Like many other Protestant Christian traditions in America, the "fundamentalist/modernist" controversies of the early- and mid-20th century expressed itself in divisions within the Baptist tradition. Theological differences over such matters as the inspiration and authority of the Bible, the person (particularly the divinity) of Jesus Christ, and adaptation to contemporary thought and culture led to heated controversies within churches and associations, and, in some instances, to divisions within churches and associations. For example, the Conservative Baptist Association of America was created largely as the result of fundamentalist churches withdrawing from the Northern Baptist Convention (now American Baptist Churches in the U.S.A.) in 1947. Many of the associations that were born out of the fundamentalist/modernist controversies still exist today, and in varying degrees continue to reflect those differences.
Two of the most widely known and most significant Baptist ministers of the 20th century are Dr. Martin Luther King, Jr. (1929-1968), and Rev. Billy Graham. King was educated at Baptist-related Crozer Seminary, and served as a pastor of two Baptist churches, Dexter Baptist in Montgomery, Alabama (1954-59) and Ebenezer Baptist in Atlanta, Georgia (1959-68), where his father had been the pastor. Influenced in part by the writings of Mahatma Gandhi and liberal Baptist social theologian Walter Rauschenbusch (1861-1918), King was the premier spokesperson and leader for non-violent protest and civil disobedience in the cause of civil rights, particularly for African Americans, in the 1960s. He was the founder of the Southern Christian Leadership Conference, an ecumenical organization that works for civil rights and constructive social change, and was one of the leaders in the establishment of a more socially active network of Baptist churches, the Progressive National Baptist Convention. Recipient of the Nobel Peace Prize in 1964, King was assassinated in Memphis, Tennessee on April 4, 1968.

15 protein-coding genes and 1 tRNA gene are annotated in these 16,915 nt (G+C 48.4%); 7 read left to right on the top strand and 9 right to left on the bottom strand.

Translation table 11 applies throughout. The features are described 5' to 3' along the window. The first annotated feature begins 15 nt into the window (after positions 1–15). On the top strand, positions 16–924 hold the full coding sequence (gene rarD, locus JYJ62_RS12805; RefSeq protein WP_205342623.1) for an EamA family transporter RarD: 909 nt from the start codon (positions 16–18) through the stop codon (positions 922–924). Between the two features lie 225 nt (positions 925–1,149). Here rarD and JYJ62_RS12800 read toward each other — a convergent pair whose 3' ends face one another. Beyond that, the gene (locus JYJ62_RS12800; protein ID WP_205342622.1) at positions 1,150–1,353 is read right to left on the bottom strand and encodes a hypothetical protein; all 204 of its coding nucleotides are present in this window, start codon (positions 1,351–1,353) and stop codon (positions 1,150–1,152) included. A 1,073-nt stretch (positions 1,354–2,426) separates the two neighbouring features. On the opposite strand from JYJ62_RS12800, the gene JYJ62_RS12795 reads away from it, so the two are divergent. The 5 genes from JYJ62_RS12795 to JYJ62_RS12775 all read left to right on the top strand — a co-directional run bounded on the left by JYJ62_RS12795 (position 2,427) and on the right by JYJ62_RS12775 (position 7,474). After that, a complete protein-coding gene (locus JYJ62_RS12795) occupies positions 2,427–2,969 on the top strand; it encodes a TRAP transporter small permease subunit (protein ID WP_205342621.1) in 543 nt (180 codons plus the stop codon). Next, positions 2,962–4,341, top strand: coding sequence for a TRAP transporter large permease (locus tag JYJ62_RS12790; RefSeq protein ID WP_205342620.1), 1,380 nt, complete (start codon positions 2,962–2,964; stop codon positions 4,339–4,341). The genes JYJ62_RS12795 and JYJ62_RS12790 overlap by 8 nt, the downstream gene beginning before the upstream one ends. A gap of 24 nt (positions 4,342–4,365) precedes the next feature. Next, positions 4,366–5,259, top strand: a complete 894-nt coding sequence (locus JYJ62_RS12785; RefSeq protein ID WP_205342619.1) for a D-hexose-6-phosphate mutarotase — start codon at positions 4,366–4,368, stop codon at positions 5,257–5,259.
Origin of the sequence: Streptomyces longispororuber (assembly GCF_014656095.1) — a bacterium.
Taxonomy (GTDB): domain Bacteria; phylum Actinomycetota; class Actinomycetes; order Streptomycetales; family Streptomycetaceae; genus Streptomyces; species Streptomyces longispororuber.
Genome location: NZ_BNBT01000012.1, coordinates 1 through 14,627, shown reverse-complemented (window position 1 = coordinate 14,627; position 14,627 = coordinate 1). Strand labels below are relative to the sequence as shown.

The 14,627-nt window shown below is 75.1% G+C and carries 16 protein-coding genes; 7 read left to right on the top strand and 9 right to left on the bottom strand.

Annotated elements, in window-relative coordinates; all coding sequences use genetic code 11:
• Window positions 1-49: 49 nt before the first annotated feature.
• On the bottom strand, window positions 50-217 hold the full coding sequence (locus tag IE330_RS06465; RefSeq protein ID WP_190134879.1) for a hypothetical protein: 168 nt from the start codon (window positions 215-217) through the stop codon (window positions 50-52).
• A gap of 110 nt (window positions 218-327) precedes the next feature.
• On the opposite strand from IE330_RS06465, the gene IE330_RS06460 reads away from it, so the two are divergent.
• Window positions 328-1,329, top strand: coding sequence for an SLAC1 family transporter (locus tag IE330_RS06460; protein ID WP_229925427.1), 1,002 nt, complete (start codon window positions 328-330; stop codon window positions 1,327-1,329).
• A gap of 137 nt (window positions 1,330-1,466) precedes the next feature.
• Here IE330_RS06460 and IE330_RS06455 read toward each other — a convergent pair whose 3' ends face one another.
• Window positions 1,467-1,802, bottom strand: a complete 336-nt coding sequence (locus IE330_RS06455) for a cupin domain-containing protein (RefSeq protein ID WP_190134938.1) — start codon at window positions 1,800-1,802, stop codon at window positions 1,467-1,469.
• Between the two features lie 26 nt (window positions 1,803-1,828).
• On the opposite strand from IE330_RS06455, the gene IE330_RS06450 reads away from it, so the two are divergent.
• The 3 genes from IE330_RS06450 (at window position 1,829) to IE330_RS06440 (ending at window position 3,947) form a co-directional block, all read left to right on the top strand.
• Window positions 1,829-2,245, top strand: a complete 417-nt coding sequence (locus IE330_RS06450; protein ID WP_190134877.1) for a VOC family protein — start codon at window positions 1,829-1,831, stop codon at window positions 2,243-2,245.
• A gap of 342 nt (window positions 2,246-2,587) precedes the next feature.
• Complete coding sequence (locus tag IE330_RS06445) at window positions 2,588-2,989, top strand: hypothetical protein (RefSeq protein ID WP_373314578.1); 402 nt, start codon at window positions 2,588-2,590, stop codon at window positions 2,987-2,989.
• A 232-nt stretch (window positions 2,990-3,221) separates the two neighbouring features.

William Franklin ("Billy") Graham (1918- ) is probably the best-known and most influential Christian evangelist of the 20th century. Ordained as a Southern Baptist Convention minister, he has spent most of his life in large-scale evangelistic ministry, literally around the world. In addition to founding the Billy Graham Evangelistic Association, the work of which is much larger than his own ministry, Graham was instrumental in the creation and establishment of a number of evangelical Christian ministries, such as Christianity Today magazine, and was an advisor to a variety of evangelical colleges and institutes. Known for his humility and strength of character, he was a confidante of many U.S. presidents, and engaged celebrities and political leaders around the world.
The 1980s and 1990s saw heated controversies, and subsequent organizational divisions within and separations from, the largest Baptist group in the United States, the Southern Baptist Convention (SBC). Some observers regard this as a sequel to the earlier fundamentalist/modernist controversies. Once again, the debates centered upon a variety of conservative/liberal (or conservative/moderate) theological and culturally-related issues.
Perhaps the most notable theological issue was one that is foundational to Baptist belief, namely, the authority of the Bible. Some Southern Baptists, including some faculty members at Southern Baptist seminaries and colleges, embraced more "critical" views of the Bible and, correspondingly, reformulated their understanding of its infallibility and authority. Other Southern Baptists rejected these developments, seeing them as inconsistent with both the Baptist doctrinal heritage, including that of the SBC, and the teaching of the Bible itself.
Furthermore, the controversy over the Bible entailed other, related Baptist beliefs, including soul competence, with its commitment to freedom of conscience, and the autonomy of Baptist churches and institutions. Some people within the SBC contended that individuals who had come to a different view of the authority of the Bible were within their rights to hold such views by virtue of the Baptist commitment to freedom of conscience. Similarly, they held that Baptist church congregations and their ministers were also within their rights to hold such views by virtue of the Baptist commitment to the autonomy of the local church. Opponents replied that there are indeed some boundaries associated with Baptist identity, including those of the "Baptist Faith and Message" (the confessional statement of doctrinal beliefs of the SBC) and one's voluntary participation in the convention. The result was more than a decade of intense maneuverings within the SBC, and many realignments of churches, associations, and educational institutions, realignments reflective of these doctrinal differences.